We are planning some enhancements to our H-Frame to enable better alignment of our antennas along with improved reliability and stability when rotator our antennas. We will cover these enhancements in the next article in this series.

You can read more about our EME station project via the links that follow:

If you’d like to learn more about How To Get Started in EME, check out the Nashua Area Radio Society Tech Night on this topic. You can find the EME Tech Night here.

Fred, AB1OC

EME Station 2.0 Part 11 – Station Hardware In Shack

EME Station Hardware Components

EME and Satellite Ground Station Hardware Components

Now that our 2m EME Antenna Array is fully installed, we have turned our attention to the setup of the equipment in our Shack. Our plan is to do a mix of JT65 Digital and CW operation with our 2m EME Station.

The image above shows the equipment that is dedicated to EME and Satellite operations in our station. We built some shelves to make room for all of the equipment as well as to create some space to move our Satellite Ground Station 4.0 to this same area. The components in our 2m EME station include (left to right):

We’ll explain each of these components as well as the supporting shack infrastructure that we are using for EME below.

Phase 1 Station Architecture

EME Station Block Diagram - Phase 1

EME Station Block Diagram – Phase 1 (Manual Rx Polarity Selection)

Unfortunately, the LinkRF Receiver and Sound Card to enable a full MAP65 Adaptive Polarity installation are not currently available. As a result, we’ve created a Phase I Architecture that uses an SDR Dongle and manual selection of Receive Polarity via a switch. We also added a receive splitter and a Transmit/Receive relay in front of an Icom IC-9700 Transceiver which is dedicated to our EME setup to enable both the MAP65 and one of either the WSJT10 or WSJT-X Software Decoders to operate simultaneously.

This approach has some significant advantages when conditions are poor as one of either MAP65 or WSJT10/WSJT-X will often decode a marginal signal when the other will not. More on this in the next article in this series which will explain the software we are using more.

Transceiver, SDR Receiver, and Sequencing

IC-9700 Transceiver and Sequencer

IC-9700 Transceiver and Sequencer

A combination of an Icom IC-9700 Transceiver and M2 Antennas S2 Sequencer handle the Transmit side of our EME Station including the associated sequencing of the preamplifiers and Transmit/Receive Switching which is part of our Antenna System. The IC-9700’s receiver is also used with the WSJT10 Decoder in our setup.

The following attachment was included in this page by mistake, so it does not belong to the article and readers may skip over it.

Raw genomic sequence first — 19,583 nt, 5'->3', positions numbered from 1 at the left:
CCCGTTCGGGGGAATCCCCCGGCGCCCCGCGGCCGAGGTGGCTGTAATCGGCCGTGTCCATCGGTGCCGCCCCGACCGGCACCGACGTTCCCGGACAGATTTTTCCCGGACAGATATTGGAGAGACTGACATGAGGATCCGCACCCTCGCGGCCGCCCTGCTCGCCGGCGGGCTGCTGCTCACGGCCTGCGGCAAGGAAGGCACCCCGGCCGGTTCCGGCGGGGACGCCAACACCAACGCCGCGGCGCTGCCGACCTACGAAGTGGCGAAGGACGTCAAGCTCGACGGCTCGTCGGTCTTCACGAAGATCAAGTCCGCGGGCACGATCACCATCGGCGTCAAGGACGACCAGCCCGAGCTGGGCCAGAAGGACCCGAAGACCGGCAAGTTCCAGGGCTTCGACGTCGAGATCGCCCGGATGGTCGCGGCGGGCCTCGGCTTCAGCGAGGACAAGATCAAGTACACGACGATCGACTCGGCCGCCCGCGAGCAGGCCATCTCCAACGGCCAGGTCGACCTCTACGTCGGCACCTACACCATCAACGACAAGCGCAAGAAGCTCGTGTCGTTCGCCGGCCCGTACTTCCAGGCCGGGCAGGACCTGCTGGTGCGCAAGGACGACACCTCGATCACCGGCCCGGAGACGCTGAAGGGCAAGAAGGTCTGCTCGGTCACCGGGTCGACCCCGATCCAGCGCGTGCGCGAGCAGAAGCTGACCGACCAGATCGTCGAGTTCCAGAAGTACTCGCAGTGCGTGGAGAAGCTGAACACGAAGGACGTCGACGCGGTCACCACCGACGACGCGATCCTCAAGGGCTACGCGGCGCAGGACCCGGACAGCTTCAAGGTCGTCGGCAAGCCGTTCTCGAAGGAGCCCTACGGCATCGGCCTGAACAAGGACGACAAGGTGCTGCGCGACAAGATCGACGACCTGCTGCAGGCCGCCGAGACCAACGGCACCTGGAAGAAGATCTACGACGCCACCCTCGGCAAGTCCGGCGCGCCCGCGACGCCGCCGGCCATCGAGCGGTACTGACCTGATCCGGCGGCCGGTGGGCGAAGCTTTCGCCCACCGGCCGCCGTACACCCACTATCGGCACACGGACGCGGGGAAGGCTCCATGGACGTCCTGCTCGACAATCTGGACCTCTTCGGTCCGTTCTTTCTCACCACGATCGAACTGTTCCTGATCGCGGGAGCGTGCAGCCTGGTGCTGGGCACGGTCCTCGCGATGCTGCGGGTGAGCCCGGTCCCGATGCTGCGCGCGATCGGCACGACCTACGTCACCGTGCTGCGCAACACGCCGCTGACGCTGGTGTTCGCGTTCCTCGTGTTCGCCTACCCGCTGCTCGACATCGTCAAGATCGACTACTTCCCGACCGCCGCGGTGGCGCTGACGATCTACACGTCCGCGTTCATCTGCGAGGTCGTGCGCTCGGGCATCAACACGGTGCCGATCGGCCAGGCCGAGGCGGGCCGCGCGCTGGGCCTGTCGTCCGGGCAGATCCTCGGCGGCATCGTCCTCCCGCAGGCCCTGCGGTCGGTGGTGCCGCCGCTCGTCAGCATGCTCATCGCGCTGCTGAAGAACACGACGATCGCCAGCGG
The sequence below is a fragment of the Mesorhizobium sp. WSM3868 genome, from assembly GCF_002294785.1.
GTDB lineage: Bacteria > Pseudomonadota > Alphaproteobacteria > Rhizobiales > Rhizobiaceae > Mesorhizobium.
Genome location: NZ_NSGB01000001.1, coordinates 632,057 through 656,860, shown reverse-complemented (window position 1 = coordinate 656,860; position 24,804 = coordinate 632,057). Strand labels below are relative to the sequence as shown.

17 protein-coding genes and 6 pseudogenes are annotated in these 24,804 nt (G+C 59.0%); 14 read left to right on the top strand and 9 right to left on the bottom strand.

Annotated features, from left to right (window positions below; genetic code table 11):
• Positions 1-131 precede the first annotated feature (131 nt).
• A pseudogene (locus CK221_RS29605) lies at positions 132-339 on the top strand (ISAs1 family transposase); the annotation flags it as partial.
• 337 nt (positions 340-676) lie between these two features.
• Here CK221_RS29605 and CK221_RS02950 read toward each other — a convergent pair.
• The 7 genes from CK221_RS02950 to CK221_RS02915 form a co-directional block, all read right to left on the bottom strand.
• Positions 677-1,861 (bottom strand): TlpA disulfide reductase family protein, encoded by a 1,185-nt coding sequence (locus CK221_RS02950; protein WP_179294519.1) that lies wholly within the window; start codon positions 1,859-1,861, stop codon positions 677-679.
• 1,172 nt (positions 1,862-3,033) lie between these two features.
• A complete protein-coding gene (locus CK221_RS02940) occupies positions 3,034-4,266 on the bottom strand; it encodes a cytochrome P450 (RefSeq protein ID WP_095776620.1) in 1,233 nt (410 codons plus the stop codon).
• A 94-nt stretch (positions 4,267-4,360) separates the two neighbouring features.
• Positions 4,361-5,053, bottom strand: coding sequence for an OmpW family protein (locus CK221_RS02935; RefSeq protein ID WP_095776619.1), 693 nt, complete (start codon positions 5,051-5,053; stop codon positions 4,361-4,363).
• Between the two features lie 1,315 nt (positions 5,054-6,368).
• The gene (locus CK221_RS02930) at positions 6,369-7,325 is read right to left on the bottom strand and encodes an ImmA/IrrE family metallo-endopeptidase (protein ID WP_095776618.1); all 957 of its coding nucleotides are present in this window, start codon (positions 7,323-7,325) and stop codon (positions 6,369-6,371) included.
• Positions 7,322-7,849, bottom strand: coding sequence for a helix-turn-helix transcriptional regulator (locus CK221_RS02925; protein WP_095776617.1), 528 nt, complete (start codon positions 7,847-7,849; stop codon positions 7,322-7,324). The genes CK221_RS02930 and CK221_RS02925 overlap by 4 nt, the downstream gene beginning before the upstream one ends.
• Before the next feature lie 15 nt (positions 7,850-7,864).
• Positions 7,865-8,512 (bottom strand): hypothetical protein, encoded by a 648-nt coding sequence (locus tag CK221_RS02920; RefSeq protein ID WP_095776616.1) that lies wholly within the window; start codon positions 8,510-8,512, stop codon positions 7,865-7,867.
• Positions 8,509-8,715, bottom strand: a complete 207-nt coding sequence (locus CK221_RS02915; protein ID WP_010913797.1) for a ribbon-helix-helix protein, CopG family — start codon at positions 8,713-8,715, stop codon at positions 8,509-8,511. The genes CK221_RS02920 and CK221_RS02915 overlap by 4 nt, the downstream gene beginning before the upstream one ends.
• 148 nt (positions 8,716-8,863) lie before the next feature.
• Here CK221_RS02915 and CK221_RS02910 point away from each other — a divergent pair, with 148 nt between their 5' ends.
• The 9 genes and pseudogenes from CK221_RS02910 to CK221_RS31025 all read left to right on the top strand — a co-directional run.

GDSO Injection Board Installed in IC-9700

Reference Injection Board Installed in IC-9700 (Leo Bodnar Website)

To ensure good frequency stability in our setup, we installed a Reference Injection Board from Leo Bodnar in our IC-9700.  The Reference Injection Board uses Leo Bodnar’s Mini Precision GPS Reference Clock (the small device on top of our IC-9700 in the photo above) to lock the IC-9700 to a highly accurate GPS sourced clock. The installation and configuration of the Reference Injection Board in our IC-9700 were simple and Leo Bodnar’s website covers the installation and setup procedure for these components. FUNcube Dongle Pro+

FUNcube Dongle Pro+

We used a FUNcube Dongle Pro+ as a second Software Defined Radio (SDR) Receiver in our setup and as an I/Q source to drive the MAP65 Software. Good information on configuring the MAP65 software to work with this dongle can be found here.

EME Station RF Paths and Sequencing

EME Station RF Paths and Sequencing

The diagram above shows the RF Paths and associated sequencing in our Version 1 EME Station. A Manual Antenna Switch is used to select either Horizontal or Vertical polarity when in receive mode. The S2 Sequencer handles polarity selection during transmit. A splitter divides the Rx signal between the FUNcube Pro+ Dongle for MAP65 and a Transmit/Receive Switching Circuit in front of our IC-9700 Transceiver. The relay enables the IC-9700 to provide Transmit signals for both the MAP65 and WSJT10/WSJT-X Software applications. The IC-9700 drives a 1.2 Kw Amplifier during Transmit and the final Tx output is metered using a WaveNode WN-2 Wattmeter.

Completed T/R Relay Assembly

Completed T/R Relay Assembly